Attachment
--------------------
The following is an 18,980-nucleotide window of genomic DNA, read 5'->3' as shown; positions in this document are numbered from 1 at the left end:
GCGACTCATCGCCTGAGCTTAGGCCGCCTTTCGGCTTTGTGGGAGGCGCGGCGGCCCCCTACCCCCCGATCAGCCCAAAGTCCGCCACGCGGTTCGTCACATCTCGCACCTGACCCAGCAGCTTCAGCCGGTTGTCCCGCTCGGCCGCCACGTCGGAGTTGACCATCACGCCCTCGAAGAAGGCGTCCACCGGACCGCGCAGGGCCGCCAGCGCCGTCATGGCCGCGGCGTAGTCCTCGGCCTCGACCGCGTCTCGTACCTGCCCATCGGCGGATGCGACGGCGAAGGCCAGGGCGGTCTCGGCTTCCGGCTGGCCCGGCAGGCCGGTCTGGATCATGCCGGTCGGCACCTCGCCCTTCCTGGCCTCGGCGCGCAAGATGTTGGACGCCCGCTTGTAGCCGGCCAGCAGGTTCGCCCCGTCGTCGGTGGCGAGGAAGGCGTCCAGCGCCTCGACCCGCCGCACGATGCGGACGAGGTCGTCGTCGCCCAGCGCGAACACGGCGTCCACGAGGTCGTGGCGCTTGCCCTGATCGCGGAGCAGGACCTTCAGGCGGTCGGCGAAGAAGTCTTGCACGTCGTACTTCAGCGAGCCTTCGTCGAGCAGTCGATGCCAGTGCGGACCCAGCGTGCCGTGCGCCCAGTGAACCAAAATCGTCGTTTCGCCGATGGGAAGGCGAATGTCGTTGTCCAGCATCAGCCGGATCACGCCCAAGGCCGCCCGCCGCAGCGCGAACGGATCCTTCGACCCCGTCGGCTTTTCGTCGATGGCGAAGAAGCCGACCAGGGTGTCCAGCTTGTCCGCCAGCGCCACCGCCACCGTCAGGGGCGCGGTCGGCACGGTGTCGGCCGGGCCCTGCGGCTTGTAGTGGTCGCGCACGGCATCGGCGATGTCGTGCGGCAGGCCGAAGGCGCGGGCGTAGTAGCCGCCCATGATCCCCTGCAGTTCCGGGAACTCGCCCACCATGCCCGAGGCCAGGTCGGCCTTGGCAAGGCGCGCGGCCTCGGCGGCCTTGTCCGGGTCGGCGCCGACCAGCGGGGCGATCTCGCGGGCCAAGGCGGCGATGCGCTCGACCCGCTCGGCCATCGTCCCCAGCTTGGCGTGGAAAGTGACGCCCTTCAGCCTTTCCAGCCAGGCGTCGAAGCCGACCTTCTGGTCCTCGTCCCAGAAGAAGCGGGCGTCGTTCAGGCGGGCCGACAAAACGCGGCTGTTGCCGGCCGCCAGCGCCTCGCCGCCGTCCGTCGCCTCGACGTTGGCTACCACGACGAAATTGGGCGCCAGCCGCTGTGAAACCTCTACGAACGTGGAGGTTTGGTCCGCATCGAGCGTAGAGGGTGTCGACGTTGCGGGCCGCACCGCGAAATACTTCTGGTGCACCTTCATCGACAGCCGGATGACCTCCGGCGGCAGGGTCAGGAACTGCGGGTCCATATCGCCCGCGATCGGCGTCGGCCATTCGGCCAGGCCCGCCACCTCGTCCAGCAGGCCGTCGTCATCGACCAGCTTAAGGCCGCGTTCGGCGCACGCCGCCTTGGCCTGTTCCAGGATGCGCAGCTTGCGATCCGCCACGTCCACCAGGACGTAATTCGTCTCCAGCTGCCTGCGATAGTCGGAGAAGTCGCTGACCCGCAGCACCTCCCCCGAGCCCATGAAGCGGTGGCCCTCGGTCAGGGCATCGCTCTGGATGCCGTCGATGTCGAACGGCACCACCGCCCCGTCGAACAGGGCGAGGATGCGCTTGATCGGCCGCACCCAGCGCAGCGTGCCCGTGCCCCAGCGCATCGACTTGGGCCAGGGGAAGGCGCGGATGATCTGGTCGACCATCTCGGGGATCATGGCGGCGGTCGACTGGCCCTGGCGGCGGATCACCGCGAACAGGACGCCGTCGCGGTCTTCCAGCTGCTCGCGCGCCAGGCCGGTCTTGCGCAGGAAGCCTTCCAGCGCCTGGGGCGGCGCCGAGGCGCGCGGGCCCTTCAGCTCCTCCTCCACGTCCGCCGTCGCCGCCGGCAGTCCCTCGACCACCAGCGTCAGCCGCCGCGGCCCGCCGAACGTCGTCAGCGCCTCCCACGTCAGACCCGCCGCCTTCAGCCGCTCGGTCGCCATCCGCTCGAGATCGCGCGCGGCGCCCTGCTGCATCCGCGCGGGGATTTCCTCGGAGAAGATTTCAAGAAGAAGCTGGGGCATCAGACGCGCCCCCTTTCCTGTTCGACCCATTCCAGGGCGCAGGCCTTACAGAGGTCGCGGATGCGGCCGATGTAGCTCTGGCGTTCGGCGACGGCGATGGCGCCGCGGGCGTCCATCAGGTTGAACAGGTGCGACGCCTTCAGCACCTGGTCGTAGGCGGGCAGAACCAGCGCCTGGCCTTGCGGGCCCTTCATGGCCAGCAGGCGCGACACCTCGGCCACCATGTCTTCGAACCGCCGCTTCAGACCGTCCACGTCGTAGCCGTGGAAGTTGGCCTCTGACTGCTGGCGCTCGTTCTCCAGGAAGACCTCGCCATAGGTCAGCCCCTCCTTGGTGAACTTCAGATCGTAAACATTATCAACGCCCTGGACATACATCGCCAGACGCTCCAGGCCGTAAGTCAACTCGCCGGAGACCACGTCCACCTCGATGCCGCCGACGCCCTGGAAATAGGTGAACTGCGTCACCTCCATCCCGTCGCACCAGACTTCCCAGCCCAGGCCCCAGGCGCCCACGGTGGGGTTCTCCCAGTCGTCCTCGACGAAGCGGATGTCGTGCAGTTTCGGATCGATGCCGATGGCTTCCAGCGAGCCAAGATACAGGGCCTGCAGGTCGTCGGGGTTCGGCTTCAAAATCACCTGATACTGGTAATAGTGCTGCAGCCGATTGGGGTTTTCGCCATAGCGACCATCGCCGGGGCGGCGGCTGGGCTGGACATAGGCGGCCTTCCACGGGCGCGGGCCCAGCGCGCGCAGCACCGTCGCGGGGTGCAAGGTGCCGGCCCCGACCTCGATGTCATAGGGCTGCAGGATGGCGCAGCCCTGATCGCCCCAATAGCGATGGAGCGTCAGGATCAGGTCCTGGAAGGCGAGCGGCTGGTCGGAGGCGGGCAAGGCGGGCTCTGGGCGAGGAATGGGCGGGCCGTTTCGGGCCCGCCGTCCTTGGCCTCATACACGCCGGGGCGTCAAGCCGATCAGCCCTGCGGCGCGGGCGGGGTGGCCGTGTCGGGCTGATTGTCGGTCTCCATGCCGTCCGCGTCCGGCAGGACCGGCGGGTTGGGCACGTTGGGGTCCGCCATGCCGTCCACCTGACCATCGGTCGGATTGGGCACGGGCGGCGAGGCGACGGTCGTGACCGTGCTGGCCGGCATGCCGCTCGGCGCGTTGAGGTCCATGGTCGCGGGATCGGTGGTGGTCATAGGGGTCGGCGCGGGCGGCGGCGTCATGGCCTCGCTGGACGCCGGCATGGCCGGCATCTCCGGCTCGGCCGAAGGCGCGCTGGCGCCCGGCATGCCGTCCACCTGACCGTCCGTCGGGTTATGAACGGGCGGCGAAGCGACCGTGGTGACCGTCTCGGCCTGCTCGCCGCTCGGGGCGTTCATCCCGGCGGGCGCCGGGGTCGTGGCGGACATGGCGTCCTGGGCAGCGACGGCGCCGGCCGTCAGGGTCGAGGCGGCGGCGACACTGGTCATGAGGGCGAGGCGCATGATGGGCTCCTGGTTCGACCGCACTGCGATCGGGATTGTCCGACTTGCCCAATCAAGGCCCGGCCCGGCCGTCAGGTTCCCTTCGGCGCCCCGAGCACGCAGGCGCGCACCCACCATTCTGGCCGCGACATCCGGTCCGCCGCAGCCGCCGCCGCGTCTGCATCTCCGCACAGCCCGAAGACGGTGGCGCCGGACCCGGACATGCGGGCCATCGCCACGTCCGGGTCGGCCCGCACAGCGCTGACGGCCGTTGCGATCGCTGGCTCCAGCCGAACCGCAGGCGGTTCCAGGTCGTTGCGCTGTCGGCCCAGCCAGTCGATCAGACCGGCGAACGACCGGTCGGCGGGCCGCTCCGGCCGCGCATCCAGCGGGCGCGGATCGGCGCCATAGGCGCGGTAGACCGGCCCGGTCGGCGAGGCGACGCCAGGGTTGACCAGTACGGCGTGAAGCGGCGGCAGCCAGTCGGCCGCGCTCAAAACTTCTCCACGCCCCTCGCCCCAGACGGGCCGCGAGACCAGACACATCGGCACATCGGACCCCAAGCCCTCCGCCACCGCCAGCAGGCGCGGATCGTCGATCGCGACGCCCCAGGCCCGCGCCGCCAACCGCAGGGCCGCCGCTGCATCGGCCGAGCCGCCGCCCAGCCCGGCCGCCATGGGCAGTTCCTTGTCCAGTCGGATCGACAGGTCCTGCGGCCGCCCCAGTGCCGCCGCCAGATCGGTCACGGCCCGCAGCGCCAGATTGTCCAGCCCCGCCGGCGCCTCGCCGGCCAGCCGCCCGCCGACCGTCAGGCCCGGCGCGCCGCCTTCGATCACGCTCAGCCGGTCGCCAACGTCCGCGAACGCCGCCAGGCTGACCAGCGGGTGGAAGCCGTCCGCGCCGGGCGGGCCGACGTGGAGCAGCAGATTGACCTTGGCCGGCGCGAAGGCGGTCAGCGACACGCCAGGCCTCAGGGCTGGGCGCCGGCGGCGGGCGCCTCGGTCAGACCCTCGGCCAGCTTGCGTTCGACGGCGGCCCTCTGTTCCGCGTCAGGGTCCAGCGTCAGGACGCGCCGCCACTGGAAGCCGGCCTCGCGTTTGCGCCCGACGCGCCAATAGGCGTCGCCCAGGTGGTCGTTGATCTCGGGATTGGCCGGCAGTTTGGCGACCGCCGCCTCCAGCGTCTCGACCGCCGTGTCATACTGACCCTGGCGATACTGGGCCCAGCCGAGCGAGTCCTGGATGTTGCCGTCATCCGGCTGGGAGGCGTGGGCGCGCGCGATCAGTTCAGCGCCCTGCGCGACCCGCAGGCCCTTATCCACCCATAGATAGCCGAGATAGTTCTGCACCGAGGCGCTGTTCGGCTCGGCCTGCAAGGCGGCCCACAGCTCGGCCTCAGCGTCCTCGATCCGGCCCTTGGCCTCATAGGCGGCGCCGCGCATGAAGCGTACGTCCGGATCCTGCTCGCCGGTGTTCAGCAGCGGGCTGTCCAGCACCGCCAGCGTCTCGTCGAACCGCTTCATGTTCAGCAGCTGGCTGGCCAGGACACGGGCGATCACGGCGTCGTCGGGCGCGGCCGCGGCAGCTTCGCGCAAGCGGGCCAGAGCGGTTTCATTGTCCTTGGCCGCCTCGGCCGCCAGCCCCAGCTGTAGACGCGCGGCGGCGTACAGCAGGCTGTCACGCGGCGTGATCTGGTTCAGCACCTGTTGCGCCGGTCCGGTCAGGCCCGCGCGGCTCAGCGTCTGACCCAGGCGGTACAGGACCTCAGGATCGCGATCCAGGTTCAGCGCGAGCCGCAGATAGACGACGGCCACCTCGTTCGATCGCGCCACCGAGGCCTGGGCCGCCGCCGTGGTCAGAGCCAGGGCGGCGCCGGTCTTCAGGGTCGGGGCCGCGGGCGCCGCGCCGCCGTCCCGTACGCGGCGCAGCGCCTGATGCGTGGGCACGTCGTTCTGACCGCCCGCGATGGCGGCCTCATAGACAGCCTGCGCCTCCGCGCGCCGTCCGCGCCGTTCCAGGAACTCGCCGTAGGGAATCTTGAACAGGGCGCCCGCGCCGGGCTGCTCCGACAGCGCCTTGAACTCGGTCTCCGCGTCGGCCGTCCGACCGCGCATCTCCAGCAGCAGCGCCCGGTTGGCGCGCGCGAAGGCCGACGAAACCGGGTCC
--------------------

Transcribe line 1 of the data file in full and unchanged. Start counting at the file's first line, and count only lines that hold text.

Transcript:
The following is an 18,980-nucleotide window of genomic DNA, read 5'->3' as shown; positions in this document are numbered from 1 at the left end: